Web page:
Overview

Ingrown toenails are a common condition in which the corner or side of a toenail grows into the soft flesh. The result is pain, redness, swelling and, sometimes, an infection. Ingrown toenails usually affect your big toe.

Often you can take care of ingrown toenails on your own. If the pain is severe or spreading, your doctor can take steps to relieve your discomfort and help you avoid complications of ingrown toenails.

If you have diabetes or another condition that causes poor blood flow to your feet, you're at greater risk of complications of ingrown toenails.

Symptoms

Ingrown toenail symptoms include:

  • Pain and tenderness in your toe along one or both sides of the nail
  • Redness around your toenail
  • Swelling of your toe around the nail
  • Infection of the tissue around your toenail

When to see a doctor

See your doctor if you:

  • Experience severe discomfort in your toe or pus or redness that seems to be spreading
  • Have diabetes or another condition that causes poor blood flow to your feet and you experience any foot sore or infection

Causes

Common ingrown toenail causes include:

  • Wearing shoes that crowd your toenails
  • Cutting your toenails too short or not straight across
  • Injuring your toenail
  • Having unusually curved toenails

Complications

Left untreated or undetected, an ingrown toenail can infect the underlying bone and lead to a serious bone infection.

Complications can be especially severe if you have diabetes, which can cause poor blood flow and damage nerves in your feet. So a minor foot injury — a cut, scrape, corn, callus or ingrown toenail — may not heal properly and become infected. A difficult-to-heal open sore (foot ulcer) may require surgery to prevent the decay and death of tissue (gangrene). Gangrene results from an interruption in blood flow to an area of your body.

Prevention

To help prevent an ingrown toenail:

  • Trim your toenails straight across. Don't curve your nails to match the shape of the front of your toe. If you have your toenails done at a salon, be sure to tell your pedicurist to trim your nails straight across. If you have a condition that causes poor blood flow to your feet and you can't trim your nails, see a podiatrist regularly to have your nails trimmed.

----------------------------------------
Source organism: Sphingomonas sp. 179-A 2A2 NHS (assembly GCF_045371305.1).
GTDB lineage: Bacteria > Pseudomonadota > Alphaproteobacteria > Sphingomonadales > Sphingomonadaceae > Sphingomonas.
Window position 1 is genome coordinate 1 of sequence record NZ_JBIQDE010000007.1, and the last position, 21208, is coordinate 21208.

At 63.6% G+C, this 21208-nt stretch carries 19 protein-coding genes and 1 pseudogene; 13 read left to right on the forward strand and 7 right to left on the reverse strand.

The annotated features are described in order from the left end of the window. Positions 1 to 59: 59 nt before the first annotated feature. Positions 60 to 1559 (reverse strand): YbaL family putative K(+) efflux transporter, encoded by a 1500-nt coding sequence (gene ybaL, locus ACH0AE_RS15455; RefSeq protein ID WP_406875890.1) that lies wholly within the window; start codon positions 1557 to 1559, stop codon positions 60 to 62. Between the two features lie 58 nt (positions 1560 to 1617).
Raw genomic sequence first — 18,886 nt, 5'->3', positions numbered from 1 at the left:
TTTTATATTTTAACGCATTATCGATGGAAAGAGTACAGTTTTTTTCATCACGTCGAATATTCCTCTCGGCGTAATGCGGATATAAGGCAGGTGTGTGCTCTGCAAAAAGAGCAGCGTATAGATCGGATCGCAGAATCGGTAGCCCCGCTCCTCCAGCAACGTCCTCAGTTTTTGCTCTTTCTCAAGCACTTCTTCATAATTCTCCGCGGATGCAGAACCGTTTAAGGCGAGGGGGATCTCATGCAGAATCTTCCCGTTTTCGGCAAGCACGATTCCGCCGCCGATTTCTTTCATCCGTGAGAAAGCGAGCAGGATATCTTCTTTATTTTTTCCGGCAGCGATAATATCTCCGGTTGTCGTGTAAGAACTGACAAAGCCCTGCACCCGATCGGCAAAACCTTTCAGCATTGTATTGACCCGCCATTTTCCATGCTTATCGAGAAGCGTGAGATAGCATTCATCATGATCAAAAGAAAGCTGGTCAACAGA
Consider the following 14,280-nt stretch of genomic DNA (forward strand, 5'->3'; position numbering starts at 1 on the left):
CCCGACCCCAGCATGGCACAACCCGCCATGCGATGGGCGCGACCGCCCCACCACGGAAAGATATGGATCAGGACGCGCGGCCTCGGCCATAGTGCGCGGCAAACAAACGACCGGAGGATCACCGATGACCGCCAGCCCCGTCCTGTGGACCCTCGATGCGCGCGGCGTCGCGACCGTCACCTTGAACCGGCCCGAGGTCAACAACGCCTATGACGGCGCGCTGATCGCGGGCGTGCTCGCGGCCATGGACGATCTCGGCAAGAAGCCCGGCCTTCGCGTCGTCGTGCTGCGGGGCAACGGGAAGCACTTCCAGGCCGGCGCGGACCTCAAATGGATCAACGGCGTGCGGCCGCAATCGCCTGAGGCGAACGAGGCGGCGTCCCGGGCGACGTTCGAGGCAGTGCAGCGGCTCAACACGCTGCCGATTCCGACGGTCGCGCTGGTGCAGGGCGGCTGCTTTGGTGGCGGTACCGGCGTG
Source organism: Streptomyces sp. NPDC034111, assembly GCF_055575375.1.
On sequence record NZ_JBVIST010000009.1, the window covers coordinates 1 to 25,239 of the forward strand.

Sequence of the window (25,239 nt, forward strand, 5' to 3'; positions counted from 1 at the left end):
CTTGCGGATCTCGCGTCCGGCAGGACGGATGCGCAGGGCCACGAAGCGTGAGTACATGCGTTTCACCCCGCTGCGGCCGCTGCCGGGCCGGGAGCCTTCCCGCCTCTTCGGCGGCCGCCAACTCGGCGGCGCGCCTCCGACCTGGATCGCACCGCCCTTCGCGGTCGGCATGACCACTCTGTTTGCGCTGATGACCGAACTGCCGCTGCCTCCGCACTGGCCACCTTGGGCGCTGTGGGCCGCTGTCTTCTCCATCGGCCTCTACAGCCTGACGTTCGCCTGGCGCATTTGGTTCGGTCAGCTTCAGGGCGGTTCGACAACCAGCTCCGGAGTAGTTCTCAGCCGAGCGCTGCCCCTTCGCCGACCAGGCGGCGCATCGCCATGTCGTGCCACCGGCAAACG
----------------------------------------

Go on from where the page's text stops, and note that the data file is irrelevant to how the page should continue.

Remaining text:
• Keep toenails at a moderate length. Trim toenails so they're even with the tips of your toes. If you trim your toenails too short, the pressure from your shoes on your toes may direct a nail to grow into the tissue.
  • Wear shoes that fit properly. Shoes that place too much pressure on your toes or pinch them may cause a nail to grow into surrounding tissue. If you have nerve damage to your feet, you may not be able to sense if your shoes fit too tightly. Take care to buy and wear properly fitted shoes, preferably from a shoe store specializing in fitting shoes for people with foot problems.
  • Wear protective footwear. If your work puts you at risk of injuring your toes, wear protective footwear, such as steel-toed shoes.
  • Check your feet. If you have diabetes, check your feet daily for signs of ingrown toenails or other foot problems.
Dec. 02, 2016
References
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  4. Eekhof JAH, et al. Interventions for ingrowing toenails. Cochrane Database of Systematic Reviews. http://ovidsp.tx.ovid.com/sp-3.22.1b/ovidweb.cgi &S=NHNEFPAFGDDDLOEFNCHKAGOBEOBCAA00&Complete+Reference=S.sh.18%7c1%7c1. Accessed Oct. 29, 2016.
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  7. Living with diabetes: Foot complications. American Diabetes Association. http://www.diabetes.org/living-with-diabetes/complications/foot-complications/. Accessed Oct. 29, 2016.
  8. Goldstein BG, et al. Paronychia and ingrown toenails. http://www.uptodate.com/home. Accessed Oct. 29, 2016.